Sample Preparation Guides
Niobium is named from Niobe the daughter of Tantalus in Greek Mythology. It was named Columbium (Cb) at the time of its discovery in 1801. This name was used until IUPAC adopted the name "niobium" in 1950 after more than a century of controversy.
Niobium (Nb) and tantalum (Ta)Tantalum (Ta), much like Zr and Hf, have nearly identical atomic radii. The radii of the ions (Nb+5 and Hf+5) are also almost identical which explains in part the fact that the chemistry of these two elements is so similar.
Nb and Ta are always found together in natural mineral deposits and both are relatively quite rare, with abundance estimates in the earths crust ranging from 0.01 to 0.0001 % m/m. The most important ores are Tantalite (Mn, Fe)·(Ta, Nb)2O6 containing 38-86 % m/m Ta2O5 and Columbite (Mn, Fe)·(Nb, Ta)2O6 containing 40-78% m/m Nb2O5. These formulas are written in such a way as to accommodate the fact that niobium and tantalum replace each other freely in these minerals in addition to the fact that Fe and Mn substitute for each other as well. Tantalum has a better corrosion resistance than Nb and is used for plating chemical apparatus which is in turn used for handling highly corrosive acid liquors and for radiation shields and crucibles in high-temperature vacuum furnaces. Niobium has a small thermal neutron capture cross-section and good resistance to several liquid-metal coolants. It is therefore of major interest in nuclear technology. Niobium is also found in a variety of alloys used for a variety of applications ranging from jet engines to bone implants.
Sampling and Handling
The most common matrices where Nb and Ta are found are minerals, ores, metals, and alloys. The sampling of Ta/Nb bearing ores and minerals requires special attention due to the fact that these elements vary widely even among samples from neighboring locations due to the fact that they are easily substituted for one another as discussed above. Consequently, samples must be obtained from multiple containers where they are crushed to about 10 mesh, coning and quartering are applied and the material is further pulverized to pass a 20 mesh screen. The material is further mixed where it is reduced (coned/quarted) to about 300 grams and then further ground so that the analytical sample will pass an 80 mesh screen.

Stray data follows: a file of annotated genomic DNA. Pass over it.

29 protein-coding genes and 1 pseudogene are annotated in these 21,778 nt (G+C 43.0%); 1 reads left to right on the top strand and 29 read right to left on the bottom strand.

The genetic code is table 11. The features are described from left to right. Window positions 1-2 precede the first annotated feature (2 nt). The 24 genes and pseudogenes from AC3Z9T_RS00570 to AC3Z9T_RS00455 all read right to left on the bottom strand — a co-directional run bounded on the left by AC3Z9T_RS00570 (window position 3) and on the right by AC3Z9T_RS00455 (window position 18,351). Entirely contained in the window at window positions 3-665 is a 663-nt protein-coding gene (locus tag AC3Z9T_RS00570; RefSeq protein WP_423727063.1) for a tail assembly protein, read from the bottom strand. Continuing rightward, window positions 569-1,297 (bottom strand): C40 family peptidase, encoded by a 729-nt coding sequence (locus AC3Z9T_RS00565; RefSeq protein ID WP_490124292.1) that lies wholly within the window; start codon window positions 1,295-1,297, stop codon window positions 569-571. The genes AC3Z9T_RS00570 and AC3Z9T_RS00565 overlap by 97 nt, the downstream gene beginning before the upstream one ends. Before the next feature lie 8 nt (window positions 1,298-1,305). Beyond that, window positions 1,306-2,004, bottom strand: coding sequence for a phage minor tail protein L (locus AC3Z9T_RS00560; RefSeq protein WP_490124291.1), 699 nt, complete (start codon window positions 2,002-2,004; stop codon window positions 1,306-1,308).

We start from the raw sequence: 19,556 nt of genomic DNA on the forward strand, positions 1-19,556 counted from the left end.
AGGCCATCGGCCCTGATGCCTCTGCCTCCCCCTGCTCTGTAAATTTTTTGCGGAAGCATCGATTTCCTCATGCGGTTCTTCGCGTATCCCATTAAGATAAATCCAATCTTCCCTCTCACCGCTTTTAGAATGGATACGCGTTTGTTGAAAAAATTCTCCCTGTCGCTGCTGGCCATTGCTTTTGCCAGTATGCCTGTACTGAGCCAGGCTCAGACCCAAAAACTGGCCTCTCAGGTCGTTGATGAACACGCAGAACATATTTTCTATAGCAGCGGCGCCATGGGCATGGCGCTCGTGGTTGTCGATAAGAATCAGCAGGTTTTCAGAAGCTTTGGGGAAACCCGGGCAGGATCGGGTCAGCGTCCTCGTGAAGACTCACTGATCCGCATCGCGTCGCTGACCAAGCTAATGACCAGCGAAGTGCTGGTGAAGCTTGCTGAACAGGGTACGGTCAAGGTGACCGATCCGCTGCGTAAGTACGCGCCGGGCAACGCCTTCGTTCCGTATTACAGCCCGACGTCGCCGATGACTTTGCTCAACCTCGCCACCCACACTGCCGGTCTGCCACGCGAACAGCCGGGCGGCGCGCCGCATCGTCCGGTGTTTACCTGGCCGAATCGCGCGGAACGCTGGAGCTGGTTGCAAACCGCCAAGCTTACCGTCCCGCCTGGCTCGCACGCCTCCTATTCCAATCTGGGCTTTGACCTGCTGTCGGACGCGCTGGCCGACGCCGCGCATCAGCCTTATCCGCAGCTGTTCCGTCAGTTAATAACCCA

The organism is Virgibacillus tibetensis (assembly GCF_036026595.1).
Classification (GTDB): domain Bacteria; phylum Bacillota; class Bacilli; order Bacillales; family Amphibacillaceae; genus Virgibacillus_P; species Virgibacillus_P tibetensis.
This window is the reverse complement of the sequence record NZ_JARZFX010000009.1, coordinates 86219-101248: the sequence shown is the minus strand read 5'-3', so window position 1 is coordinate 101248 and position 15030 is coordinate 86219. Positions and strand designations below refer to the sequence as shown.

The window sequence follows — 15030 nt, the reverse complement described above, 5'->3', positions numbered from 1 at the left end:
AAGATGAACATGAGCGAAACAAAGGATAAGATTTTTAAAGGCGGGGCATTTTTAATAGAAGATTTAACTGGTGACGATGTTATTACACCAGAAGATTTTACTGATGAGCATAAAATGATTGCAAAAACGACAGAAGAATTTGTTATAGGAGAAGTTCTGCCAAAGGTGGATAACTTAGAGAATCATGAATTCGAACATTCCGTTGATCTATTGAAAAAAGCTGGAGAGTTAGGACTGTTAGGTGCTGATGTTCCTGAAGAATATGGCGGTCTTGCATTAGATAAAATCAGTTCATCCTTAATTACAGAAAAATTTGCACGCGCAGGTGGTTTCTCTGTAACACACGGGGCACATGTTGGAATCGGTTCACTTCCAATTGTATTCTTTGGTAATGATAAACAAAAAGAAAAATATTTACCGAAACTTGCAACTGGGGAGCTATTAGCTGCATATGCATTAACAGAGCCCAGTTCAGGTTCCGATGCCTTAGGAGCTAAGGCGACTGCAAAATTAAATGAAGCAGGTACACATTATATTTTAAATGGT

Metals and alloys are sampled by standard procedures. For additional details, see the following information on sampling and subsampling.
The Metals and Alloys
Niobium and Tantalum metals resemble Platinum in appearance when polished and they are somewhat darker and bluer when unpolished. The metals are attacked by HCl, HNO3 or Aqua Regia, hot or cold, dilute or concentrated. There is no reaction with hot dilute H2SO4, but boiling, concentrated H2SO4 slowly dissolves them. The metals are soluble in HF and are readily attacked by a mixture of HF and HNO3. In short, the metals are best dissolved in HF in combination with other acids such as nitric, perchloric and HCl.
The following are some suggestions:
- Nb0 or Ta0 (0.1 gram) - use a 5 mL 15M HNO3 + 3 mL HF + 3 mL H2O. (There are as many combinations of nitric/HF/water that will work. At a minimum, you need the same number of moles of nitric acid as Nb0 or Ta0 plus a minimum of 8 times the number of moles of HF. Water helps solubility but too much can destroy the nitric acid oxidizing ability, so keep the water to no more than the volume of nitric, i.e.,1:1 nitric/water. The use of concentrated sulfuric can speed the reaction because of its action upon the nitric acid. Some specific combinations follow.)
- Nb/Ta steel (0.2 g) - use 5 mL HNO3 + 2 mL (40%) HF + 5 mL h3O.
- Alloys containing Zr + some combination of Ti, W, Nb, Ta, and Hf (0.5g) -5 mL HNO3 + 5 mL HF + 15 mL 1:1 H2SO4.
- Ta steel (1 g) - 30 mL Aqua Regia + 6 mL conc. HF.
It is interesting to note that in the numerous acid digestions reviewed, all of them included the use of HF.
Oxides, Minerals and Ores
The most important ores are Tantalite (Mn, Fe)·(Ta, Nb)2O6 containing 38-86 % m/m Ta2O5 and Columbite (Mn, Fe)·(Nb, Ta)2O6containing 40-78% m/m Nb2O5. The minerals and ores in addition to the oxides are generally not soluble in acids. Fusions are generally required and the following are the most commonly used: